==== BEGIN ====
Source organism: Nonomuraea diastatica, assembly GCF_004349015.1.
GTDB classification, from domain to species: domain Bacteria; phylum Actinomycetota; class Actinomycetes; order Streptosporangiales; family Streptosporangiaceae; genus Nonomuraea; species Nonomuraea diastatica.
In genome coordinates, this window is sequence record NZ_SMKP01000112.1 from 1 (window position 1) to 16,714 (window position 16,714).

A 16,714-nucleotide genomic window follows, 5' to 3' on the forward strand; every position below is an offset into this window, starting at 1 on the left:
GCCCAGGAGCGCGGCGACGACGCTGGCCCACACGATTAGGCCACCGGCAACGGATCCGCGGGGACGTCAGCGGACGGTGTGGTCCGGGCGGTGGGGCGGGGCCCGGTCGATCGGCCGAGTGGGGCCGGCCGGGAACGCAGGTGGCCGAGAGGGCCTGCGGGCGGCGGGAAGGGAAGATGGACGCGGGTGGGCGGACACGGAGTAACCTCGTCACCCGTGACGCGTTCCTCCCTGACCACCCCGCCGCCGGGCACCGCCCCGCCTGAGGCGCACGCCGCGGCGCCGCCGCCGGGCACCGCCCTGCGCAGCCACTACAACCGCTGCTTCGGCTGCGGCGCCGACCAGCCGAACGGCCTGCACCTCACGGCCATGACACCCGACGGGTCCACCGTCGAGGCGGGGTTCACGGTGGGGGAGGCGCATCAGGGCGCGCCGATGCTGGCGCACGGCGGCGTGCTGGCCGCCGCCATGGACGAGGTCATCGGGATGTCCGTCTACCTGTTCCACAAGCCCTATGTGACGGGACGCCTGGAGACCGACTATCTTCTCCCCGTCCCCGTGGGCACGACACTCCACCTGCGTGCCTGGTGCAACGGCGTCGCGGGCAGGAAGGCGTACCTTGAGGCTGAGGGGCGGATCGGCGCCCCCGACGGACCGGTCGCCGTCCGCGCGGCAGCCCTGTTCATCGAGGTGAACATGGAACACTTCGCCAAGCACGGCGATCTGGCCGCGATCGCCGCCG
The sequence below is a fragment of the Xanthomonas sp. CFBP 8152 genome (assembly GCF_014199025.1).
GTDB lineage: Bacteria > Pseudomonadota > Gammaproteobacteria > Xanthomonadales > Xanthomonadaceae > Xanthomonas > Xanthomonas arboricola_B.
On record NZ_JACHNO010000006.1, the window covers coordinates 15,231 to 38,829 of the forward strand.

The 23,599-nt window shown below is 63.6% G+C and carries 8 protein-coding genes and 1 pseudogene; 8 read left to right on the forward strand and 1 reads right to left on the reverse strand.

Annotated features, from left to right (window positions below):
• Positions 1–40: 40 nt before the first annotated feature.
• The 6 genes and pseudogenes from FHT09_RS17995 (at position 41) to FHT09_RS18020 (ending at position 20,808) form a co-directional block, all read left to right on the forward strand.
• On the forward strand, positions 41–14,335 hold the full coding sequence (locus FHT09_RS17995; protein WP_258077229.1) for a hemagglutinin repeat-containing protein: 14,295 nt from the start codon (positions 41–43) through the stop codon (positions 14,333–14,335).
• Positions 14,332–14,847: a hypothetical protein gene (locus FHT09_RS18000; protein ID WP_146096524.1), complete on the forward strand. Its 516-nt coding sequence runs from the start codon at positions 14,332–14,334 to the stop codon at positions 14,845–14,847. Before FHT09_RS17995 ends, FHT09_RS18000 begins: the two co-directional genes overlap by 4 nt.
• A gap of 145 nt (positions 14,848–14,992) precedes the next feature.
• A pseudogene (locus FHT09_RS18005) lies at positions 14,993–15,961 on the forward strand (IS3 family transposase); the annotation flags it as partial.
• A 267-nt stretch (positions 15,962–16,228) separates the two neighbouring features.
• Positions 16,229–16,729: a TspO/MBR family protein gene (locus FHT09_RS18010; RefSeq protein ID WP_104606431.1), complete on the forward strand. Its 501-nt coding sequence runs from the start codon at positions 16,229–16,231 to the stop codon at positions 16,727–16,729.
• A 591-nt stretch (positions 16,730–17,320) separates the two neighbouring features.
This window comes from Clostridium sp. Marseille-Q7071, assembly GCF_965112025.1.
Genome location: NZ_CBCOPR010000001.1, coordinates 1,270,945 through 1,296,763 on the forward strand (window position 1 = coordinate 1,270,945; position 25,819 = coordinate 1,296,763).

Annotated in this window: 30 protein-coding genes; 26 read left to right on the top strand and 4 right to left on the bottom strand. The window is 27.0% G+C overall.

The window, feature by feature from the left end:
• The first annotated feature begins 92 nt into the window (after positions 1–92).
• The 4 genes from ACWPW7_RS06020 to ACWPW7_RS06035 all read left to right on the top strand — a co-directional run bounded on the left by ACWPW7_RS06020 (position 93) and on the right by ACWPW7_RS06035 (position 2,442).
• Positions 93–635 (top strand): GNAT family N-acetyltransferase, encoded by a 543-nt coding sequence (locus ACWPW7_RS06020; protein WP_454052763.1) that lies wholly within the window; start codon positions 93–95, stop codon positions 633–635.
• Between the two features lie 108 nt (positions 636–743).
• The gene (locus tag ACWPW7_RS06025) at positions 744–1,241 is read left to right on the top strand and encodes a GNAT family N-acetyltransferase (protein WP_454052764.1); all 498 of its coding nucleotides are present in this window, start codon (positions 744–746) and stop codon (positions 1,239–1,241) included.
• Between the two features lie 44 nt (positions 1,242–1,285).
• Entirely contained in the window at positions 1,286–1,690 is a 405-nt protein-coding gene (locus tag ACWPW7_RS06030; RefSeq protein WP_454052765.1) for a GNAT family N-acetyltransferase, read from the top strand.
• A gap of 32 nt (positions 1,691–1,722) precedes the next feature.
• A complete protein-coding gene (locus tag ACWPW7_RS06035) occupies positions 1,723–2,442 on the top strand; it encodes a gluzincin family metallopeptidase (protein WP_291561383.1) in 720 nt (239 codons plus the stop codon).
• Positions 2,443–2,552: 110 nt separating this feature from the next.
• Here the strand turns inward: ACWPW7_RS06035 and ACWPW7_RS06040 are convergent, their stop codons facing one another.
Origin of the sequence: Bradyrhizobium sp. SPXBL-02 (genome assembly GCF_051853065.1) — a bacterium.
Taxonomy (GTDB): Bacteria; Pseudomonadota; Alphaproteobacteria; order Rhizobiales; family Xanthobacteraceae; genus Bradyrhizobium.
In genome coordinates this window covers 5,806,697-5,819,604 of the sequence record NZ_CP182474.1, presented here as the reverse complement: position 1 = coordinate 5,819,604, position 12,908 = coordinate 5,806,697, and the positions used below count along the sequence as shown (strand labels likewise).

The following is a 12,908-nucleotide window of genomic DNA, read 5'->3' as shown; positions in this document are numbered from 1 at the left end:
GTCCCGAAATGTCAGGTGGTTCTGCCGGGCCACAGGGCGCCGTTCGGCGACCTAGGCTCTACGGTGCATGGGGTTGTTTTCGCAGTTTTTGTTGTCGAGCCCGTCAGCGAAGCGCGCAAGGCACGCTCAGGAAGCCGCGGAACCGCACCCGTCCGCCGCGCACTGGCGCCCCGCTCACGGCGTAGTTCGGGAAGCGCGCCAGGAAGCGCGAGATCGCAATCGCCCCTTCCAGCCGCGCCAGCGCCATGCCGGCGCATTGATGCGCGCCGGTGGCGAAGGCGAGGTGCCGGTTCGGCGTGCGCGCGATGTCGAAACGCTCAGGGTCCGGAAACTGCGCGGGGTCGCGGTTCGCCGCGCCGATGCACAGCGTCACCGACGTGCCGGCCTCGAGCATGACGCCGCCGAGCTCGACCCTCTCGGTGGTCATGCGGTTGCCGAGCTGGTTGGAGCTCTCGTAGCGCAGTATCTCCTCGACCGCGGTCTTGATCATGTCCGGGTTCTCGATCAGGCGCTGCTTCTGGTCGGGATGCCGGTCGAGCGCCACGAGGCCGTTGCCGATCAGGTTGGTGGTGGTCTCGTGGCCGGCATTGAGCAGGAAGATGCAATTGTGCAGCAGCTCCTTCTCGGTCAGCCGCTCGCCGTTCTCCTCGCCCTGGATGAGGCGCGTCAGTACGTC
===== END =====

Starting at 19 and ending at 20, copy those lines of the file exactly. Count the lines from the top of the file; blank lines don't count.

• A 591-nt stretch (positions 16,730–17,320) separates the two neighbouring features.
This window comes from Clostridium sp. Marseille-Q7071, assembly GCF_965112025.1.